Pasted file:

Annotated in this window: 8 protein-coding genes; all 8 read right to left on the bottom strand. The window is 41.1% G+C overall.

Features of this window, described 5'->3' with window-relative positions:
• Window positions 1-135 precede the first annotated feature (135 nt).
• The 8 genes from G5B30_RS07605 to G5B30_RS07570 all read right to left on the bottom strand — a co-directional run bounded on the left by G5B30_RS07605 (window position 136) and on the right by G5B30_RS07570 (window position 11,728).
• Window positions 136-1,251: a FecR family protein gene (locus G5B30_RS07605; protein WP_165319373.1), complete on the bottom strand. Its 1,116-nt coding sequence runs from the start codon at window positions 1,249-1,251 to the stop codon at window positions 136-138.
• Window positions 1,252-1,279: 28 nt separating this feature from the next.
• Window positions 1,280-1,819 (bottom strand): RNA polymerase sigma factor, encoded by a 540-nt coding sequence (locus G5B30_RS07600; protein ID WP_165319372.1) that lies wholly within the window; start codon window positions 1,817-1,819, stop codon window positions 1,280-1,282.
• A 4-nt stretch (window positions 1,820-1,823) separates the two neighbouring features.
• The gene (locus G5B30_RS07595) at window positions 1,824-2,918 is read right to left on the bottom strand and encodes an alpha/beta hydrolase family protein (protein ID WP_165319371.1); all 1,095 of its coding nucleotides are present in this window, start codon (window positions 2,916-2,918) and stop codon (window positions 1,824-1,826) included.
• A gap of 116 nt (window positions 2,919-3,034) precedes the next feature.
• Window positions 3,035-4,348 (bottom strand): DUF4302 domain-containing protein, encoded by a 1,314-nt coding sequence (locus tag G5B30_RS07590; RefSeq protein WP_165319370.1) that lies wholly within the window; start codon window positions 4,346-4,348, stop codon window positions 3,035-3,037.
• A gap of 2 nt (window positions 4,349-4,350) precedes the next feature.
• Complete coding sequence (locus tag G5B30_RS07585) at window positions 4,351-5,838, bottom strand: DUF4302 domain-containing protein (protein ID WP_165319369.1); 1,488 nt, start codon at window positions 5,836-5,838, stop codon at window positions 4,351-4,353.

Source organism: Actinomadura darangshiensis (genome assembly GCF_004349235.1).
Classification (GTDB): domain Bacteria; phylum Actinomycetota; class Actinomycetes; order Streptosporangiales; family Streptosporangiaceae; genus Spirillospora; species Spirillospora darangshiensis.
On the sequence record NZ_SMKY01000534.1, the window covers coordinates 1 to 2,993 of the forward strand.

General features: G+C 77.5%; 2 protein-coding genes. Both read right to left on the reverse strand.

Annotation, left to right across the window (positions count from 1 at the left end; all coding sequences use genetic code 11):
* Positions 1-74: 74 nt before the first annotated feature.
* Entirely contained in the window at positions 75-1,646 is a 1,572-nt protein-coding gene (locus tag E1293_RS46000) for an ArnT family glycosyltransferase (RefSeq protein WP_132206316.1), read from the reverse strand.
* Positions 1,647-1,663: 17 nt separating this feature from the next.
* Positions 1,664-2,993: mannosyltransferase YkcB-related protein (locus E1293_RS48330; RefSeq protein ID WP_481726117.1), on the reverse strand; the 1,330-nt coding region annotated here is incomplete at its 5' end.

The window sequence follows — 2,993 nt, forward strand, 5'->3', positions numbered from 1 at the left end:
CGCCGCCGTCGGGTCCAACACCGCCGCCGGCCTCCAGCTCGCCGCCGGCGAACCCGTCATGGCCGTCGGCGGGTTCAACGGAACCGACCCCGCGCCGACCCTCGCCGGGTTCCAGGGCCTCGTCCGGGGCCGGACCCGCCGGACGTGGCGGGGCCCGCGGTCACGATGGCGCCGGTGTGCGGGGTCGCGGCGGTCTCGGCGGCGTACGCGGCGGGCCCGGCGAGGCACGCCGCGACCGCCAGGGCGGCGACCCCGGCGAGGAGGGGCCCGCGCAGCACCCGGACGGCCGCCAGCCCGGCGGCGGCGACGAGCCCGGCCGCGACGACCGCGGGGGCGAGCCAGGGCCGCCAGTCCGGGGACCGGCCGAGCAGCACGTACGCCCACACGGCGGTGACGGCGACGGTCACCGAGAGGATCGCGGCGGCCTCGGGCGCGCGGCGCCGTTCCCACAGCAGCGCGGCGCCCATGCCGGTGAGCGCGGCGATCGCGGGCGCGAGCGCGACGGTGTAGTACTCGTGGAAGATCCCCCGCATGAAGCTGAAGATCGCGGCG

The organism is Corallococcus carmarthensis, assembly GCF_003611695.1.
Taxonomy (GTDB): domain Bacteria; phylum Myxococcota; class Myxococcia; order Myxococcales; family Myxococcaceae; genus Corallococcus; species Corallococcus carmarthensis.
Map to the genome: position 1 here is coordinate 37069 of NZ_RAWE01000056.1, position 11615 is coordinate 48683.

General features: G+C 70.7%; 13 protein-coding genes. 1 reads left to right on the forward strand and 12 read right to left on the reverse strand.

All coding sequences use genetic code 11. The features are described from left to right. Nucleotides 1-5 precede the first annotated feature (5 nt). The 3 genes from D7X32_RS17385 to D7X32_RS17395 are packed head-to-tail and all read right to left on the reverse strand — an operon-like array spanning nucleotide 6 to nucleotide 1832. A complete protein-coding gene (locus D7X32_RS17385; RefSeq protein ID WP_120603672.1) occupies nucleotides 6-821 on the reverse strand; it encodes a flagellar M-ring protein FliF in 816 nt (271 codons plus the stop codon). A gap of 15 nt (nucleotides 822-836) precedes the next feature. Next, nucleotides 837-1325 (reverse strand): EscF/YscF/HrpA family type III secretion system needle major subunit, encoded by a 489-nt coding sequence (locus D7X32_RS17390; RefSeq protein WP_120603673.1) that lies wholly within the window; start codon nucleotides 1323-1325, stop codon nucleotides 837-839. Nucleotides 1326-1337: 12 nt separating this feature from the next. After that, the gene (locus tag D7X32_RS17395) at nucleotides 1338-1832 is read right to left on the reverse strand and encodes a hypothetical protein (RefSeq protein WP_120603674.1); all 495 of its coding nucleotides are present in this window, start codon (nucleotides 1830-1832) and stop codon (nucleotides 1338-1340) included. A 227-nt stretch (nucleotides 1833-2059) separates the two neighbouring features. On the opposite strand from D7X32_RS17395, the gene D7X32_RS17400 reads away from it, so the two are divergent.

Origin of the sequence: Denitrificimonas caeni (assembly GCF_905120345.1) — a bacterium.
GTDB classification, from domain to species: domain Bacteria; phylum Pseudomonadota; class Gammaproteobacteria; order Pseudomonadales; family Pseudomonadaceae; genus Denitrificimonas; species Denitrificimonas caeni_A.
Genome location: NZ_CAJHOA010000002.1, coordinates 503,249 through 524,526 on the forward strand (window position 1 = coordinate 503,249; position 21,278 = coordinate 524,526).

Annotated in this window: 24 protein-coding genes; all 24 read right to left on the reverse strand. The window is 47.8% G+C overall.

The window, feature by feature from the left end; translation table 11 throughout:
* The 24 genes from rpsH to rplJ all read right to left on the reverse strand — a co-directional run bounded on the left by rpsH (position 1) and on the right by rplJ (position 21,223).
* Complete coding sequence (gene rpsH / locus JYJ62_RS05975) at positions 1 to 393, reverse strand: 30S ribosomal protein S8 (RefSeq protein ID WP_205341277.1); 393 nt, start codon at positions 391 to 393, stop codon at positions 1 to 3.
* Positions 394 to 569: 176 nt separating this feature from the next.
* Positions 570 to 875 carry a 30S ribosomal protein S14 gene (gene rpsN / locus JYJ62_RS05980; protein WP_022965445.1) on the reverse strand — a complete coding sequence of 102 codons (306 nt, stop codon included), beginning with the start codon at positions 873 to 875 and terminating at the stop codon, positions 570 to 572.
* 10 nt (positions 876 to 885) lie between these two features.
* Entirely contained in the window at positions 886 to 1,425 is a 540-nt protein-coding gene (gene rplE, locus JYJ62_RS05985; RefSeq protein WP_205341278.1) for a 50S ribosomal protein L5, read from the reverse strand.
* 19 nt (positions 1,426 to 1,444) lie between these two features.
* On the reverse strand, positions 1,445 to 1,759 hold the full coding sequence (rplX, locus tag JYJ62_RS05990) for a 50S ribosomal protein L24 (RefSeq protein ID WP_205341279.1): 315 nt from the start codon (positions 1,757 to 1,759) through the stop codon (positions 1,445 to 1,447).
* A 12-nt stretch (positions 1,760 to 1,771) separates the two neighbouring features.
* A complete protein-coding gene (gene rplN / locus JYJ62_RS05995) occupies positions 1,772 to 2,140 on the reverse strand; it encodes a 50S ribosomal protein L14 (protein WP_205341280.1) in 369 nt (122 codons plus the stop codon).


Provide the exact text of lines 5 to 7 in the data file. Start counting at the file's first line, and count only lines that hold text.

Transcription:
• Window positions 136-1,251: a FecR family protein gene (locus G5B30_RS07605; protein WP_165319373.1), complete on the bottom strand. Its 1,116-nt coding sequence runs from the start codon at window positions 1,249-1,251 to the stop codon at window positions 136-138.
• Window positions 1,252-1,279: 28 nt separating this feature from the next.
• Window positions 1,280-1,819 (bottom strand): RNA polymerase sigma factor, encoded by a 540-nt coding sequence (locus G5B30_RS07600; protein ID WP_165319372.1) that lies wholly within the window; start codon window positions 1,817-1,819, stop codon window positions 1,280-1,282.